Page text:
Many sellers who are barely breaking even or are under water are desperate for every penny they can get out of their home. For many their home was their nest egg and now rising taxes and financial hardship are forcing them to sell at the depths of the biggest housing recession since the Great Depression.
The question goes something like this:
“We need to get “X” out of our home in order to move on with our lives. You say it is worth 20% less. Why can’t we try it at the price we need and if it doesn’t sell, lower the price in a couple of months?”
Right now, this is still a brutal market for many sellers. Some areas have bottomed out – most are bottoming out – but quite a few markets aren’t there yet and buyers know this and are driving a hard bargain.
A few weeks ago I set up some showings for a new buyer client. There was a new house fresh on the MLS in the appropriate range with amenities that the buyers were looking for. Since it was new to the MLS – I didn’t have time to preview it. When we arrived, I realized that I made a mistake. I don’t know how the listing agent came by that square footage, but the house was much smaller than I had anticipated. The half-bath was actually in the unfinished basement and there was no bath on the ground floor. A fine house – but not at that price and not for that buyer.
During the first couple of weeks of the listing – this scenario was probably repeated over and over again with this listing.
Well – no – its not very likely. Why would I bring a client with a price point that was $150,000 lower to a home listed at this price point? Particularly if there is plenty of inventory in the appropriate price range.
After a couple of weeks the showings start to slow down…
The first two weeks of a listing are critical. The listing is fresh on the market and it gets a lot of activity – then the activity slows down.
Why does that happen? Because when a home is new on the market all the buyers that are currently looking in your price range tend to view the home. That existing inventory of buyers represents people who may have been looking for months. Once they have been through the home, the showings slow way down. After two weeks the primary traffic through the home are from new buyers just entering the market. Since they are new to the market, they are less likely to be pulling the trigger quickly.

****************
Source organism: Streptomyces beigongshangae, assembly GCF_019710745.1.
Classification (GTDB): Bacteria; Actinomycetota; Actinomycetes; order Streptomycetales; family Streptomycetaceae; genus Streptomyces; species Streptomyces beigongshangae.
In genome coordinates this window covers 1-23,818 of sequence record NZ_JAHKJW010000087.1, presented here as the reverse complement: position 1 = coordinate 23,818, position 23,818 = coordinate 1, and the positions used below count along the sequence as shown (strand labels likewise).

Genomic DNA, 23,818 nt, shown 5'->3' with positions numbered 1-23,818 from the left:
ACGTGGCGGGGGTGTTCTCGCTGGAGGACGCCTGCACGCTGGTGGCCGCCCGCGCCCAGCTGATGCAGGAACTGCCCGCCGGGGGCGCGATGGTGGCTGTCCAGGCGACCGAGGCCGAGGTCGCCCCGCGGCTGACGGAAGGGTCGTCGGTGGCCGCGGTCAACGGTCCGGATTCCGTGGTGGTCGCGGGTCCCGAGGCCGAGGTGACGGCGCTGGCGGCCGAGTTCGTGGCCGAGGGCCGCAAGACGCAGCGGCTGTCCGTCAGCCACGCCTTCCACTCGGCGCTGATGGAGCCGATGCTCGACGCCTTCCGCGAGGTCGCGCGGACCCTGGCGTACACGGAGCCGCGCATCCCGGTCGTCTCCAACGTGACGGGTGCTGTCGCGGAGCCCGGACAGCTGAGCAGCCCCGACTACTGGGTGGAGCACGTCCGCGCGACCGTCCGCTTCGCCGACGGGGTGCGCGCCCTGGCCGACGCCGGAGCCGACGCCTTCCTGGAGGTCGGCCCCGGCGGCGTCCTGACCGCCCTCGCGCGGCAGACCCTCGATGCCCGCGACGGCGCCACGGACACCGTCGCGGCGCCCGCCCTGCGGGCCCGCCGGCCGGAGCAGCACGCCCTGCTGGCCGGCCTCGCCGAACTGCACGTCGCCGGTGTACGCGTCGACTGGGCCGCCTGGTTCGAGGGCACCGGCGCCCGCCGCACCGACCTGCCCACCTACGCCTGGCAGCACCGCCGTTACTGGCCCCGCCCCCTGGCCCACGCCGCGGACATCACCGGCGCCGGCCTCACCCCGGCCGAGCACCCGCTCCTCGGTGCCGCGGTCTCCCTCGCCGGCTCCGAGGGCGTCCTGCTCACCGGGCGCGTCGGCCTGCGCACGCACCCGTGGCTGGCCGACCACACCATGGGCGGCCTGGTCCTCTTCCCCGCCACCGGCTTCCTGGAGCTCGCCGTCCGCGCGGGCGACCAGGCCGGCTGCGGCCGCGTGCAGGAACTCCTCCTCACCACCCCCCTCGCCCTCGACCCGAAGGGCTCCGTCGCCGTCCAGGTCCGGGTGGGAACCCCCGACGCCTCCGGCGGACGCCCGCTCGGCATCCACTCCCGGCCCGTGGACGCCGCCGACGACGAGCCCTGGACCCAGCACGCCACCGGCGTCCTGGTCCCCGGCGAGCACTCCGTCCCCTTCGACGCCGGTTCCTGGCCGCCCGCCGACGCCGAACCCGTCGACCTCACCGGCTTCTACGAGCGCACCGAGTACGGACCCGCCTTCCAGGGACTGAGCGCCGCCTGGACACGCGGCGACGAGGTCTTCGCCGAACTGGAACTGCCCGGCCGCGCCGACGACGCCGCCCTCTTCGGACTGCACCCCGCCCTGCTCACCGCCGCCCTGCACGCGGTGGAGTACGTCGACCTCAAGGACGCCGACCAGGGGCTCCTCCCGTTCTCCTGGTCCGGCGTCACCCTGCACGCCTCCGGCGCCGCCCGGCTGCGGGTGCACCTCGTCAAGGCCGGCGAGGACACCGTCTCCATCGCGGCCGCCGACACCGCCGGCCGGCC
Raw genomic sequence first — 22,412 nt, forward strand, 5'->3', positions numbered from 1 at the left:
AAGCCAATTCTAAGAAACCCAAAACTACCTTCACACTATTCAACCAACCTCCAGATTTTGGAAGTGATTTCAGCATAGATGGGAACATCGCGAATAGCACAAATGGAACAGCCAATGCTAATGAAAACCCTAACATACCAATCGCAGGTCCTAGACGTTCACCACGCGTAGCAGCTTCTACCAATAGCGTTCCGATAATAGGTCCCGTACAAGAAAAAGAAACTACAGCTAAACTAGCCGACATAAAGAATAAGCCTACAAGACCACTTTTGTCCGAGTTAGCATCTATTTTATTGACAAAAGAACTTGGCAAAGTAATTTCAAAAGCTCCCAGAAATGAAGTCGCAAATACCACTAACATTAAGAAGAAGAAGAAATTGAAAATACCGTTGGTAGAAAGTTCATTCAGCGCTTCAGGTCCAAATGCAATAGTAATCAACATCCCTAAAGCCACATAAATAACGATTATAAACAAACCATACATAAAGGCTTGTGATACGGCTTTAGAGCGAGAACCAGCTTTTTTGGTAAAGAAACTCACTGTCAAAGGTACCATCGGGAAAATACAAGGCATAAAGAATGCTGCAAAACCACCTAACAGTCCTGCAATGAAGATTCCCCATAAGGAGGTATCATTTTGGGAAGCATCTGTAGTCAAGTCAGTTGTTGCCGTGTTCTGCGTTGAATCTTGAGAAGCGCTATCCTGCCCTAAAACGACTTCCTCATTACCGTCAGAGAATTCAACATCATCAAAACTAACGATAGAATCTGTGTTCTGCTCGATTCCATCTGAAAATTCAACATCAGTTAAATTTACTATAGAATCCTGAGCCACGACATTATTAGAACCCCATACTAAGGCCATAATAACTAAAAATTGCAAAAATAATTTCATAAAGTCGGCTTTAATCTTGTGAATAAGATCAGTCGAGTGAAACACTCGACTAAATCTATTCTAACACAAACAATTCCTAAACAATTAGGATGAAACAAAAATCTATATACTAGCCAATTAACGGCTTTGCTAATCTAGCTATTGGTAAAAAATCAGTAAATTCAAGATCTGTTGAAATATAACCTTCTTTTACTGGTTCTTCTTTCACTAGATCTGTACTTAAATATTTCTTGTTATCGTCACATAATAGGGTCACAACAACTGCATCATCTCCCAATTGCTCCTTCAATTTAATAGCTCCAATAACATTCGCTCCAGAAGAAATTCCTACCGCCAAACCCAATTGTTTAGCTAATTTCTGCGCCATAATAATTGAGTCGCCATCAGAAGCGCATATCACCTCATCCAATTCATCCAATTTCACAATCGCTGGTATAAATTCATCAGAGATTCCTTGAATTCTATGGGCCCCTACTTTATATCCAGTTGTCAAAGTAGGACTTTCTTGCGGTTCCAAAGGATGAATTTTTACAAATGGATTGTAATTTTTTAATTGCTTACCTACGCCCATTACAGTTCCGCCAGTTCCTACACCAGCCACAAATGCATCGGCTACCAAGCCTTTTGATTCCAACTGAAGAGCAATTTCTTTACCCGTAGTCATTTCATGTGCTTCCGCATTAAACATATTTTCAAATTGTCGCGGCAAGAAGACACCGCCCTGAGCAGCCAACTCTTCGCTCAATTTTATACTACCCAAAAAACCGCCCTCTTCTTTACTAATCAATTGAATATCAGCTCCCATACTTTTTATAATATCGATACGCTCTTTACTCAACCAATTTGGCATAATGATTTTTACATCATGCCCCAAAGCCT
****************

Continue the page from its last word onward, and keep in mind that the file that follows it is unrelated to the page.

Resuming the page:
The two charts below are courtesy of Keller Williams:
The first chart shows the relationship between appropriate pricing and the number of showings. Remember that the more traffic through the home the more likely you are to an offer or multiple offers:
A home priced at market value will drive 60% of the buyers in the appropriate price range to the property. Priced just 10% above market that number is cut in half and priced just 15% above market that number is halved again. In other words – pricing a home 15% above market value decreases traffic by 75%. Of course everyone likes a bargain – so underpricing by 15% ensures that 90% of the buyers shopping in your price range beat a path to your door.
The second chart shows how traffic through the property peaks at 2 weeks and goes downhill thereafter all things being equal.
The bottom line here is that you have about 2 weeks to create a buzz and then its over! At that point the listing settles in for the long haul competing with every other property on the market.
In a big bad bear of a market where depreciating prices rule the day – the worst thing you can do is chase the market….What does that mean? Many sellers desperate to get every possible penny incrementally reduce the price by a few thousand at a time. The trouble is, that as they are slowly reducing the price, the market is going down even faster and they are losing equity by the week.
A person puts a home worth $100,000 on the market for $110,000. The market is going down at a rate of $1000 a week. 10 weeks later, they have gradually dropped the price 3 times and are now at $100,000. The trouble is, the home is now worth $90,000 and the cycle continues. The final sales price ends up being lower than it would have been had the home been priced correctly from day-one.
At the end of the day – pricing it right the first time saves time, money and heartache.
© Ruthmarie G. Hicks – https://thewestchesterview.com – All rights reserved.
Please feel free to contact me anytime to request additional information or to set up an appointment so we can explore your listing or purchasing needs. I am easy to reach by phone, text or email. Or, if you just want to continue your search online, the links below will help you get started.